The Caucus will be critical in raising awareness of the challenges faced by rare disease patients and serve as a platform for giving those individuals a voice in both the House and Senate. In addition, the Caucus will convene briefings throughout the year to educate Congressional staff on topics of importance to the rare disease community.
The Caucus will be co-chaired by Representatives Lance (R-NJ) and Crowley (D-NY) and Senators Hatch (R-UT) and Klobuchar (D-MN).
“Throughout my time in the Senate, I have worked hard to help the 30 million Americans with rare diseases,” Sen. Hatch said. “While we have previously taken important steps, like passing the Orphan Drug Act, the fact that 95 percent of rare diseases currently have no treatment shows that much more needs to be done. Senator Klobuchar has been a terrific partner on legislation to get vital treatments to patients in need, and I am honored to join her as Senate Co-Chairs of the Rare Disease Congressional Caucus.”
“While there are about 7,000 known rare diseases, there are fewer than 500 drugs approved to treat any of those conditions,” Sen. Klobuchar said. “It is critical that we work together to increase the number of safe, effective, and affordable treatments that are available for people with rare diseases. I have long worked with Senator Hatch on this issue and I look forward to continuing this work as a Senate Co-Chair of the Rare Disease Congressional Caucus.”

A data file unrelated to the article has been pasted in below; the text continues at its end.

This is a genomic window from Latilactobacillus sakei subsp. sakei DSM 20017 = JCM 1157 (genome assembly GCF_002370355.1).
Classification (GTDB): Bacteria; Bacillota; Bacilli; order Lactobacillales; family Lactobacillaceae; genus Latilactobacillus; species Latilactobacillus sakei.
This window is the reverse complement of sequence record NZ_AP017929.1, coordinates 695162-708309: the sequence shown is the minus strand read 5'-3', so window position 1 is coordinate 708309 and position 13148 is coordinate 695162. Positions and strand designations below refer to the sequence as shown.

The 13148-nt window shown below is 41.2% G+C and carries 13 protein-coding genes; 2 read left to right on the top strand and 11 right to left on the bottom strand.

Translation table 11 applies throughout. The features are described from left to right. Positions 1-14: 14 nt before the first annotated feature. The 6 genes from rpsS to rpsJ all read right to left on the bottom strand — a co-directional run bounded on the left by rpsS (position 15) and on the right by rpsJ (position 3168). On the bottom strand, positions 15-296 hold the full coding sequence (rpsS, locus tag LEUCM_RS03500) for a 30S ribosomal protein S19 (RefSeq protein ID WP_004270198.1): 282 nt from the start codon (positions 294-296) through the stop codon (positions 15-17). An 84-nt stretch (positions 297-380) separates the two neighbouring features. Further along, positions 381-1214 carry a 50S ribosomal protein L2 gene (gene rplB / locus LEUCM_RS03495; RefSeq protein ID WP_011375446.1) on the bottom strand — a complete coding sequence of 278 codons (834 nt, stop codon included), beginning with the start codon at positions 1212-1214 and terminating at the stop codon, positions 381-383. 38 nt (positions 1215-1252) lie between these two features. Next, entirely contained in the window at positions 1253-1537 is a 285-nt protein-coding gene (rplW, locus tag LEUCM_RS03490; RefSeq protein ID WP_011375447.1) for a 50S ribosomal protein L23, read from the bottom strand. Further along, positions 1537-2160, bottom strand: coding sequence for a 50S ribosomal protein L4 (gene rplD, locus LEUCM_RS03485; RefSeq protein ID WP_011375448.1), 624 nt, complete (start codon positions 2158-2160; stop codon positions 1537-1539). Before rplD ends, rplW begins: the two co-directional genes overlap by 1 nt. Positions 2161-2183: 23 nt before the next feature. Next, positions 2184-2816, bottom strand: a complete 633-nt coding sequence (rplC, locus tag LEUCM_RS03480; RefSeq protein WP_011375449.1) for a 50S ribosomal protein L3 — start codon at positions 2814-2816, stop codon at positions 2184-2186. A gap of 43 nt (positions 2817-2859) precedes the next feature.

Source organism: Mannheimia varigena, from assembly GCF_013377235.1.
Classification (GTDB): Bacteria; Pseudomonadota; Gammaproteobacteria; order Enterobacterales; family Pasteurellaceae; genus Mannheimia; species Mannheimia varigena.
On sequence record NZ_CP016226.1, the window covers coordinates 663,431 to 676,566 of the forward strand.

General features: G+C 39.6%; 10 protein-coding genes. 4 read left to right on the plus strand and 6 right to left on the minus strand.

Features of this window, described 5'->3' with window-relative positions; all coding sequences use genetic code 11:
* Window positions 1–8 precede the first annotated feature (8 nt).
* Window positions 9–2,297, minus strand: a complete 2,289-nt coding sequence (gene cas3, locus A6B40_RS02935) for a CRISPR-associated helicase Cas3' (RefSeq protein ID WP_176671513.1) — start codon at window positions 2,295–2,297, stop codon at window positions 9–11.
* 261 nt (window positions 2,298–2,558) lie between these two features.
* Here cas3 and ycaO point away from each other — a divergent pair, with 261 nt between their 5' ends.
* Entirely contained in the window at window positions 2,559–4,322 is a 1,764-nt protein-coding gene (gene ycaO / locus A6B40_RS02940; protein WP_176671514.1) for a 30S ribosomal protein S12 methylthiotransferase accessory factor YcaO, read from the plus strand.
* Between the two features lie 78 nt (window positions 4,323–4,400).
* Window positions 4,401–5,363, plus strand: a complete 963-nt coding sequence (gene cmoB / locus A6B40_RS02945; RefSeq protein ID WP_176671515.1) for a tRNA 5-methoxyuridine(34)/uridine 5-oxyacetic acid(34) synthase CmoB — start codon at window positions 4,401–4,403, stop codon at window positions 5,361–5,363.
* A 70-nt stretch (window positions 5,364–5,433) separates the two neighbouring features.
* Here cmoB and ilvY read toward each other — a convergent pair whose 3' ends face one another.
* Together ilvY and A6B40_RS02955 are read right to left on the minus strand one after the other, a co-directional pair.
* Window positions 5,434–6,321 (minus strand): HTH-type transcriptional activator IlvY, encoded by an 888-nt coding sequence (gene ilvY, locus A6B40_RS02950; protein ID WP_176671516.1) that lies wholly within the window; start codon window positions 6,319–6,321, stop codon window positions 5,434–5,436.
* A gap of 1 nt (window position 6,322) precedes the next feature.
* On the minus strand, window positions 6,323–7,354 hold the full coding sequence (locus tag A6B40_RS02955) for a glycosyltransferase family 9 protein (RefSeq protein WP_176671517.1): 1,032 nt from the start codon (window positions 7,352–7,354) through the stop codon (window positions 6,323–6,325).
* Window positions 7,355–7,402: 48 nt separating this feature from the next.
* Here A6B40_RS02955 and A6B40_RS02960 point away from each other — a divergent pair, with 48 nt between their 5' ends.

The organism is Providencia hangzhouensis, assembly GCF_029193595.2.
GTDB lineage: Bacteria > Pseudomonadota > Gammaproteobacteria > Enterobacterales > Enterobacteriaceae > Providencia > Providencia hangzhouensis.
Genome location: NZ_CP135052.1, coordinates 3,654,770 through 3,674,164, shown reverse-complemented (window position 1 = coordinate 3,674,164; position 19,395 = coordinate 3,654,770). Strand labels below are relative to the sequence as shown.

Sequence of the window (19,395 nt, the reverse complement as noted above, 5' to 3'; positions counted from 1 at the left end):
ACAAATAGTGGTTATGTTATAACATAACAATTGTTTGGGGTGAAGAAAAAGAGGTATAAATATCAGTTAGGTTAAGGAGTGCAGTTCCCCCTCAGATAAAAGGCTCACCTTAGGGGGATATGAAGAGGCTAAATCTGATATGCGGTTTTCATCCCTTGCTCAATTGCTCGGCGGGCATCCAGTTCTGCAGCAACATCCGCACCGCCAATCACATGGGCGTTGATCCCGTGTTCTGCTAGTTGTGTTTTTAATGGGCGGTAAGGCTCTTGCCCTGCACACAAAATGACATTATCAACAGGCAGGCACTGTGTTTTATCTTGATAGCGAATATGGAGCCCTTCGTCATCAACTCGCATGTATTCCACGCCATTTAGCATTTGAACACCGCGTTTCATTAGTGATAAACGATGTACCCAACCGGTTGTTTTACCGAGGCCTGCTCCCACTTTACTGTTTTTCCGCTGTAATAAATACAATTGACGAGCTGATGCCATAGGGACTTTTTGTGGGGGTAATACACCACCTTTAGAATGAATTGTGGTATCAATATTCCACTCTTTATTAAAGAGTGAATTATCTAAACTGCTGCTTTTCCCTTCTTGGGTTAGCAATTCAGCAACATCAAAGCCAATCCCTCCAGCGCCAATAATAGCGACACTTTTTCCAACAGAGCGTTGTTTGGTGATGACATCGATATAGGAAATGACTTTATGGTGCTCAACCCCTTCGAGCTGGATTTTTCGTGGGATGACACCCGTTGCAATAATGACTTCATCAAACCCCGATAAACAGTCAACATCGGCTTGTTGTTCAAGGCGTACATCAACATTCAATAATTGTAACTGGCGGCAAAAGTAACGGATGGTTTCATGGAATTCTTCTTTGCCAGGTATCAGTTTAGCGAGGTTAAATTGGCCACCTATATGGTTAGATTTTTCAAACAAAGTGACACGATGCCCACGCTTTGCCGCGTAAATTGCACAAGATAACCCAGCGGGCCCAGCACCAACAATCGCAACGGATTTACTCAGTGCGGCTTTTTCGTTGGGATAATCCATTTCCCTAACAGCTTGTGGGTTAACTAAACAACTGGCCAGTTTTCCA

The Rare Disease Congressional Caucus, originally formed in 2009 by Rep. Upton (R-MI), is currently comprised of 88 Members of the House and will be expanded to include the Senate.
“We are grateful to our House champions and to Senators Hatch and Klobuchar for stepping-up to lead this Caucus on behalf of the rare disease community. We are looking forward to raising awareness about the importance of public policy to spur the development of new therapies for rare disease patients,” said Julia Jenkins, Executive Director of the EveryLife Foundation for Rare Diseases.
Rare Disease Legislative Advocates (RDLA), a program of the EveryLife Foundation for Rare Diseases, will continue to coordinate regular Hill briefings and act as a legislative clearinghouse for the patient community, with the goal of mobilizing patients to be effective legislative advocates (www.rareadvocates.org).
More than 300 patient advocates and industry leaders as well as staff from Capitol Hill and federal agencies joined us last week for the fourth annual RareVoice Awards Gala at Arena Stage in Washington, DC.